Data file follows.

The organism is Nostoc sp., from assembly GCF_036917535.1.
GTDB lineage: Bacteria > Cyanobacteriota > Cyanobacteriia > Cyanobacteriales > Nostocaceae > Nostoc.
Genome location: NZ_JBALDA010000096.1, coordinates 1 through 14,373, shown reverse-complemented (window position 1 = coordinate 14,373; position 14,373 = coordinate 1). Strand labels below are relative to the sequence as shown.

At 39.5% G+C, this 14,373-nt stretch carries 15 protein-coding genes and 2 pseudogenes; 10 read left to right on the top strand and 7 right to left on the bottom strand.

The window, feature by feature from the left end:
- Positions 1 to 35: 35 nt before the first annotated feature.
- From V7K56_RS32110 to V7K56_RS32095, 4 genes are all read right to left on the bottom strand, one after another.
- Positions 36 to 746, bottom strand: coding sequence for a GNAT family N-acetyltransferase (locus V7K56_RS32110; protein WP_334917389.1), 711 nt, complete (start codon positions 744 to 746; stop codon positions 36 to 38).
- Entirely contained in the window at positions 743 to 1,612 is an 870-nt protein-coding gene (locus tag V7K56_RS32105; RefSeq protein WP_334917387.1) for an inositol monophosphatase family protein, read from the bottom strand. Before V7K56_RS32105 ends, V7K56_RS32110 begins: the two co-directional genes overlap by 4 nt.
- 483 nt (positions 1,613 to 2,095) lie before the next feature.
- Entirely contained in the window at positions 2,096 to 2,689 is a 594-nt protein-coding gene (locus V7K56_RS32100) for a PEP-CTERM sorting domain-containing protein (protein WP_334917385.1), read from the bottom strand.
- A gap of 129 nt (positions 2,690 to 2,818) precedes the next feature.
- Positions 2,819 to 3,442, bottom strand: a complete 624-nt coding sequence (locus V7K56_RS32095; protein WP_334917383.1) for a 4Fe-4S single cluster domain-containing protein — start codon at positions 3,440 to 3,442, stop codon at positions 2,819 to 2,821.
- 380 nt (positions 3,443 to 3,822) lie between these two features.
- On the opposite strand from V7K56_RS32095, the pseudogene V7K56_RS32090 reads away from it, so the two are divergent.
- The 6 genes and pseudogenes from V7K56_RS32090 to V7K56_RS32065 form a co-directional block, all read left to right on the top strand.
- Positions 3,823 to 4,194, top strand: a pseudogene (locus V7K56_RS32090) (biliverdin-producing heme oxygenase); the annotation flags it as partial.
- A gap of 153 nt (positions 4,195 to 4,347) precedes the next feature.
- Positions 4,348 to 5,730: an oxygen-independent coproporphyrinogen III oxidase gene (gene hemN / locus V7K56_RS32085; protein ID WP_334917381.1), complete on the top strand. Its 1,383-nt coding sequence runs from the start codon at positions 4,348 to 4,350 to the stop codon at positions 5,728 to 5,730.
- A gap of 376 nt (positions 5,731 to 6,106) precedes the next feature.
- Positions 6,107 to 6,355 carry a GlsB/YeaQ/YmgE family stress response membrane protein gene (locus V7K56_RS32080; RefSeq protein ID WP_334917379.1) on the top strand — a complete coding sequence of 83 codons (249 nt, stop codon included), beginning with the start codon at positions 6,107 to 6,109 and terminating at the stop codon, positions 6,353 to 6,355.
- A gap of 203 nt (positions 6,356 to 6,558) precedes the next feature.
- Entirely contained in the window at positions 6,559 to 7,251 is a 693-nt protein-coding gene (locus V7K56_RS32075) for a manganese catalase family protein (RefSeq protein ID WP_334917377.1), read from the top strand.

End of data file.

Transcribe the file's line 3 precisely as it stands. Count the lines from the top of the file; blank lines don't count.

Genome location: NZ_JBALDA010000096.1, coordinates 1 through 14,373, shown reverse-complemented (window position 1 = coordinate 14,373; position 14,373 = coordinate 1). Strand labels below are relative to the sequence as shown.